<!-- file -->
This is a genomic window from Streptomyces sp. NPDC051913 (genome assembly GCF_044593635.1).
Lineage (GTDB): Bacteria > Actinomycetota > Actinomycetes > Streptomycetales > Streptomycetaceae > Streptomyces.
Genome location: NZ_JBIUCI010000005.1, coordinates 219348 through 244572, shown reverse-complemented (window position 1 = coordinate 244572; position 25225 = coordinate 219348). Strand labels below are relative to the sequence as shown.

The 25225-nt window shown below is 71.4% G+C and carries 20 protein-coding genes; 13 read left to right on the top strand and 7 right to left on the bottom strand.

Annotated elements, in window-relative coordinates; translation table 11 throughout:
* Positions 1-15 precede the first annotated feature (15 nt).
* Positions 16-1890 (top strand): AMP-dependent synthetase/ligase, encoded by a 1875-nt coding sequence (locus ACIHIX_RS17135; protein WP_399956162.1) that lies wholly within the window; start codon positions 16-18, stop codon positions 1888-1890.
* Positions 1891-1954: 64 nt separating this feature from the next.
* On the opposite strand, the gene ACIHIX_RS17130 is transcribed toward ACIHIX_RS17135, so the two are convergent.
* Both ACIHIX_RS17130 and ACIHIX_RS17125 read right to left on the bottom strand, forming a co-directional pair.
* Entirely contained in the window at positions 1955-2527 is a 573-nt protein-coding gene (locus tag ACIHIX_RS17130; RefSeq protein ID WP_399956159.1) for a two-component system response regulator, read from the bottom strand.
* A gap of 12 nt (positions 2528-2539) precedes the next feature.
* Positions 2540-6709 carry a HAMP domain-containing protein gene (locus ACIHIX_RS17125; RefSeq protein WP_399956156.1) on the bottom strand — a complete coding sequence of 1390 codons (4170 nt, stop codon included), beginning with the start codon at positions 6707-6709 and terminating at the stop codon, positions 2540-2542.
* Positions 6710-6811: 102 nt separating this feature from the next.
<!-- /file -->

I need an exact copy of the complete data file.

This is a genomic window from Streptomyces sp. NPDC051913 (genome assembly GCF_044593635.1).
Lineage (GTDB): Bacteria > Actinomycetota > Actinomycetes > Streptomycetales > Streptomycetaceae > Streptomyces.
Genome location: NZ_JBIUCI010000005.1, coordinates 219348 through 244572, shown reverse-complemented (window position 1 = coordinate 244572; position 25225 = coordinate 219348). Strand labels below are relative to the sequence as shown.

The 25225-nt window shown below is 71.4% G+C and carries 20 protein-coding genes; 13 read left to right on the top strand and 7 right to left on the bottom strand.

Annotated elements, in window-relative coordinates; translation table 11 throughout:
* Positions 1-15 precede the first annotated feature (15 nt).
* Positions 16-1890 (top strand): AMP-dependent synthetase/ligase, encoded by a 1875-nt coding sequence (locus ACIHIX_RS17135; protein WP_399956162.1) that lies wholly within the window; start codon positions 16-18, stop codon positions 1888-1890.
* Positions 1891-1954: 64 nt separating this feature from the next.
* On the opposite strand, the gene ACIHIX_RS17130 is transcribed toward ACIHIX_RS17135, so the two are convergent.
* Both ACIHIX_RS17130 and ACIHIX_RS17125 read right to left on the bottom strand, forming a co-directional pair.
* Entirely contained in the window at positions 1955-2527 is a 573-nt protein-coding gene (locus tag ACIHIX_RS17130; RefSeq protein ID WP_399956159.1) for a two-component system response regulator, read from the bottom strand.
* A gap of 12 nt (positions 2528-2539) precedes the next feature.
* Positions 2540-6709 carry a HAMP domain-containing protein gene (locus ACIHIX_RS17125; RefSeq protein WP_399956156.1) on the bottom strand — a complete coding sequence of 1390 codons (4170 nt, stop codon included), beginning with the start codon at positions 6707-6709 and terminating at the stop codon, positions 2540-2542.
* Positions 6710-6811: 102 nt separating this feature from the next.